African heritage captured in digital art and poetry

Monday December 25 2023

Denzel Muhumuza’s digital artwork “Journey Within”. PHOTO | POOL


The artworks of the Ugandan digital artist Denzel Muhumuza and the poetry by the Rwandan writer Gretta Ingabire at the exhibition The Sun, The Moon and The Truth at the Akamwesi Mall dwell on nature, everyday life, and several aspects of the rich African cultural heritage.

Woven Worlds is a captivating piece from Muhumuza’s collection, The Sun, The Moon, and The Truth, where the vastness of the planetary solar system is re-imagined through the lens of traditional woven baskets.

“Each celestial body finds representation in the intricate patterns and textures of these culturally significant artefacts. This artwork symbolises the connection between our culture and the universe, emphasising that our roots are intricately woven into the cosmic fabric,” Muhumuza said.

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Woven Worlds invites viewers to contemplate the interplay between tradition and the cosmos, fostering a deeper understanding of how our cultural heritage is not only rooted in the universe but intricately woven into its very essence,” he added.

In Tales by the River, the moonlight casts a mesmerizing glow on a vast landscape as a herd of majestic long-horned Ankole cows gracefully depart from the riverbank.


According to Muhumuza, this artwork is a tribute to the rich cultural heritage of the Bachwezi, who are believed to manifest with expansive herds of cows, particularly under the luminous night sky. Set in Ibanda, the piece captures the essence of local folklore and the captivating narratives surrounding the Bachwezi.

Tales by the River serves as a visual storytelling conduit, inviting viewers to immerse themselves in the enchanting stories that echo through the village, connecting past and present through the enduring legacy of the Bachwezi,” Muhumuza says.

Earth’s Embrace depicts the serene beauty of rural Uganda, where a lady farmer stands amidst her cauliflower-laden farm, cradling a basket of nature’s bounty. “This piece serves as a poignant tribute to the profound connection between humanity and the earth, highlighting the nurturing embrace of agriculture. The farmer’s tranquil gaze reflects the symbiotic relationship we share with the land, showcasing the earth as a provider and sustainer,” Muhumuza says.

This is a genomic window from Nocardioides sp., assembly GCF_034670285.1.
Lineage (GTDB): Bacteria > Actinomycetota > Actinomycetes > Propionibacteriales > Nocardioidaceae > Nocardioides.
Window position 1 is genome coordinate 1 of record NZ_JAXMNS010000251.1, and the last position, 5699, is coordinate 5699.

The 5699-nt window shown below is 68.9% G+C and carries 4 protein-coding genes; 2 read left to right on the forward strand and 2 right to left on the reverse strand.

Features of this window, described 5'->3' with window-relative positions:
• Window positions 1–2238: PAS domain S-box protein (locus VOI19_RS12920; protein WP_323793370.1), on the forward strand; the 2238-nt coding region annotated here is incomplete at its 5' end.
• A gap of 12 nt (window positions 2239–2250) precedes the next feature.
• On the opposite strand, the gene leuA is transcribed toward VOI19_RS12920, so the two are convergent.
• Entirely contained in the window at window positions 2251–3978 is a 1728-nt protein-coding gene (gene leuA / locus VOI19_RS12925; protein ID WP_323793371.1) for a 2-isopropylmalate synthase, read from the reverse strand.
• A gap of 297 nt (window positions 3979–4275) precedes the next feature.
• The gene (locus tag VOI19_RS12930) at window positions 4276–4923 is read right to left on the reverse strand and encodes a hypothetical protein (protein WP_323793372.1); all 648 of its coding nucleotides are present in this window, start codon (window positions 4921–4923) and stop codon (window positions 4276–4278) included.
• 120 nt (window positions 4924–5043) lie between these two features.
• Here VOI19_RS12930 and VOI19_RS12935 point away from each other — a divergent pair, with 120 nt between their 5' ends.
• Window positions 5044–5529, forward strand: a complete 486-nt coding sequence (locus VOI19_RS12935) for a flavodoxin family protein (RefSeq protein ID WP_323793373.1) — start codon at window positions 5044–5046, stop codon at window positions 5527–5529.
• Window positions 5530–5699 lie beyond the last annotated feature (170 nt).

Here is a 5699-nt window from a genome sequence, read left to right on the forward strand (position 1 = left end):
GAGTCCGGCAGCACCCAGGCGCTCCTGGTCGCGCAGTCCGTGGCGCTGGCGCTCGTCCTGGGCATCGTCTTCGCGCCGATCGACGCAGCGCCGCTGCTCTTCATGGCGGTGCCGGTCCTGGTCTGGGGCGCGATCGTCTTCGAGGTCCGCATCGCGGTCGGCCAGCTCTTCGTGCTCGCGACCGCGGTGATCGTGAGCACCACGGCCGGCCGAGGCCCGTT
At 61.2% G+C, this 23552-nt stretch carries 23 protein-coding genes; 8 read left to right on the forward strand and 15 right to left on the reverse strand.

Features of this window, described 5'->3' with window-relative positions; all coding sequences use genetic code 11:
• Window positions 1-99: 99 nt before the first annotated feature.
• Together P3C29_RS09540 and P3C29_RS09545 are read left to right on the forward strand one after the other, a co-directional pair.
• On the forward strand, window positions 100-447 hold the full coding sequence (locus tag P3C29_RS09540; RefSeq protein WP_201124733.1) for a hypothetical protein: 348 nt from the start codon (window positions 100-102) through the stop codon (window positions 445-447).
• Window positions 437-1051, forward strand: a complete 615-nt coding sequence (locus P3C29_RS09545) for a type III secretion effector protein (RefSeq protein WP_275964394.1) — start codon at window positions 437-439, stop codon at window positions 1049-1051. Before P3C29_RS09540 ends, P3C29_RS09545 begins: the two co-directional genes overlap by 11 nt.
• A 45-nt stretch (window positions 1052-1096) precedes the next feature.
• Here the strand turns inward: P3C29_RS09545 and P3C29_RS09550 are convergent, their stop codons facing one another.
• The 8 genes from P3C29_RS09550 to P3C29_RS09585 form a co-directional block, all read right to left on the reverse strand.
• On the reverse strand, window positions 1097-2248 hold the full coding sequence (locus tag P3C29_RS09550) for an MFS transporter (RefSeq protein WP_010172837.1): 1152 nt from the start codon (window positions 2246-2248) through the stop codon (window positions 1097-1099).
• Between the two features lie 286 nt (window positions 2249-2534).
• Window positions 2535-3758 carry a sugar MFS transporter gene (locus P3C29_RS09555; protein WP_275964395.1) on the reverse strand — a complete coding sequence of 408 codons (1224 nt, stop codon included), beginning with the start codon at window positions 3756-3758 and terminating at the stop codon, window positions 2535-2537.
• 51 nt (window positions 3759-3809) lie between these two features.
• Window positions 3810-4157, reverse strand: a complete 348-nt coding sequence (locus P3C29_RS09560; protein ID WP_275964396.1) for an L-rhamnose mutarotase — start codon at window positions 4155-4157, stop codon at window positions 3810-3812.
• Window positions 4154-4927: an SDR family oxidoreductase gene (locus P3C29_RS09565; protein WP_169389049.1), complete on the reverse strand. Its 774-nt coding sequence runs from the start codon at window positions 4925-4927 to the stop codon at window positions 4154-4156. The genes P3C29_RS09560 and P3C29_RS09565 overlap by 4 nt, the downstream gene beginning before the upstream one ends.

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According to Muhumuza, Earth’s Embrace invites viewers to reflect on the essential role of agriculture in our lives, emphasizing the reciprocal bond between humans and the earth as a source of nourishment, growth, and sustenance.

Muhumuza’s other artworks are The Seed of Life, Rooted in FaithKanyamaza, Pathways of ExistenceConnected by the Roots, Journey Within, Family Trees, Third Eye Open, Portal of Fort, Burning Like The Sun, The Milky Way, Ancestral Echoes, Ankole Falls, and The Universe Hides in All.

Ingabire has three poems Ancestral presence, What We Are, and Freethinking.

“Ancestral presence” is about the achievements and resilience of our forefathers as storytellers, their spirits and tree shrines. “A mystical embrace of the ancestral presence/Where spirits of the land and people interlace/Trees like Icubya, Rwandan forgotten 300-year-old shrine tree/Are storytellers of the distant past/Of ancestors who journeyed, leaving their mark/Stories of resilience they hold for decades/Trees like these still carry reverence/Reminds us of Dignity and Respect…,” the poem reads in part.

The poem What We Are reminds us of the everyday life of our ancestors and how they bonded with nature.

“We are because they were/The danced to the rhythms of thunder and rain/Celebrating life’s cycles, both joy and pain/The weather seasons they learned to read, and ability that remained/From the blossoming sunflowers in the rainy season/To the millet that tolerates the dry season/A sacred bond with nature, they did understand so well/For nature’s cycles they found their own,” goes the poem What We Are.

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The poem Freethinking suggests that we should look at things different from the surface one comes from. Conformity for the sake of conformity is a dead soul in a body, it notes.

This exhibition is a project outcome of Vivid Synergies’s first artists in residency group Muhumuza, Ingabire and Gloria Coutinho – a project by Afriart Gallery connecting East African artists, writers and curators based in Uganda, supported by a grant from Ignite Culture: ACP-EU Culture Programme (Eastern Africa).

The exhibition’s curator, Coutinho, says that the works of Muhumuza and Ingabire usher us into a world of mindfulness and enlightenment, stimulating the audience to tap into our already existing inner connection with our natural environment, cultivating a sense of appreciation as well as attempting to rekindle ancestral bonds through the lens of culture and tradition.

According to Coutinho, Denzel’s art works manifest as surrealistic digital collages that portray people existing within tranquil natural environments and amongst celestial bodies that are part of the vast universe. The writings of Gretta manifest as a verbal art form; an extension of the visual art and this shared narrative expressed by way of poetry and storytelling.

“While the exhibition is a celebration of beauty and a reinforcement of connectivity, it also an open gateway into socio- political dialogue regarding our existence within/as a part of nature, digging deeper into our spirituality and connections with our ancestral roots and beliefs as people of African descent,” Coutinho says.

The visual art and poetry showcase that opened on December 2, 2023 at the Akamwesi Mall Shopping Mall along the Gayaza-Kampala Road in Wakiso District will close on January 6, 2024.